The House Wins, Always Wins

It is sufficiently clear that the odds showed by bookmakers never truly reflect the chances of an event taking place or not taking place. This is due to the fact that bookmarkers add their own operating margin to these odds, which ensures that the payout received by the winning player is always lesser than what he must have received if bookmaker’s odds had shown the true probabilities.

This whole analysis implies that bookmakers need to know the most accurate probability of an outcome so as to set it for customers in a way that makes them a hefty profit, irrespective of the outcome of the event. 

Calculation of Bookmakers Over-round

Consider this real-life example:

The figures display the probability for a Cricket World Cup match

Australia: -250 (probability = 71.53%)

New Zealand: +200 (probability = 33.23)

Upon close examination, you will see that the sum of these 2 probabilities is not 100% (which according to the law of probability, it should be) and is equal to 104.76 (=71.53 + 33.23). This has proved that the odds displayed by the bookmaker are not fair odds. In the number which shows the sum of the two probabilities, the percentage above 100% is 4.76%, which constitutes the bookmaker’s profit if his bookie accepts the wagers in a certain proportion. Essentially, you are taking the risk of losing £104.76 in order to certainly get back £100, and this difference is the profit of the bookmaker, no matter who wins or loses. What a brilliant in-built advantage!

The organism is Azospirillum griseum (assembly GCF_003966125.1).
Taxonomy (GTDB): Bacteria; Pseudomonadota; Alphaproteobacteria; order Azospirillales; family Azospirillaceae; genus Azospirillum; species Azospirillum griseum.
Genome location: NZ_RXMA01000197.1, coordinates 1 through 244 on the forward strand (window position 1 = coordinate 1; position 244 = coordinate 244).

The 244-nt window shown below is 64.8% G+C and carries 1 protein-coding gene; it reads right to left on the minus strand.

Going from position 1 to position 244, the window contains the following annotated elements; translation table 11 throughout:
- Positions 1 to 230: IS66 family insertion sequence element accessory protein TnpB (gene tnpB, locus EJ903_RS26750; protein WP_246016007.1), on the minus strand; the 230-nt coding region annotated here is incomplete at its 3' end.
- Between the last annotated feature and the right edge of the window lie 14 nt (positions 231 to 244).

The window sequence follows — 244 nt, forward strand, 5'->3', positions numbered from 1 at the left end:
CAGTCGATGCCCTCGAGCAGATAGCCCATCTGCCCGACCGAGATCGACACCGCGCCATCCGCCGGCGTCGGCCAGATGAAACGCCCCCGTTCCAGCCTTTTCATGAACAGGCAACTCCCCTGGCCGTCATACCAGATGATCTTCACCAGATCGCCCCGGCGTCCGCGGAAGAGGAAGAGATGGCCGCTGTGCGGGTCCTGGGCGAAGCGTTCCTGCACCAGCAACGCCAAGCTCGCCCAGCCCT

Betting Odds & Gambling must be evaluated critically without blind reliance on the bookmaker’s display. In a similar way, the betting opportunity must be seen as valuable only if the probability calculated for an outcome is more than that approximated by the bookmaker.

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Post Name : The Math Behind Betting Odds & Gambling

Posted On : 01/07/2019

Author : Cameron Riddell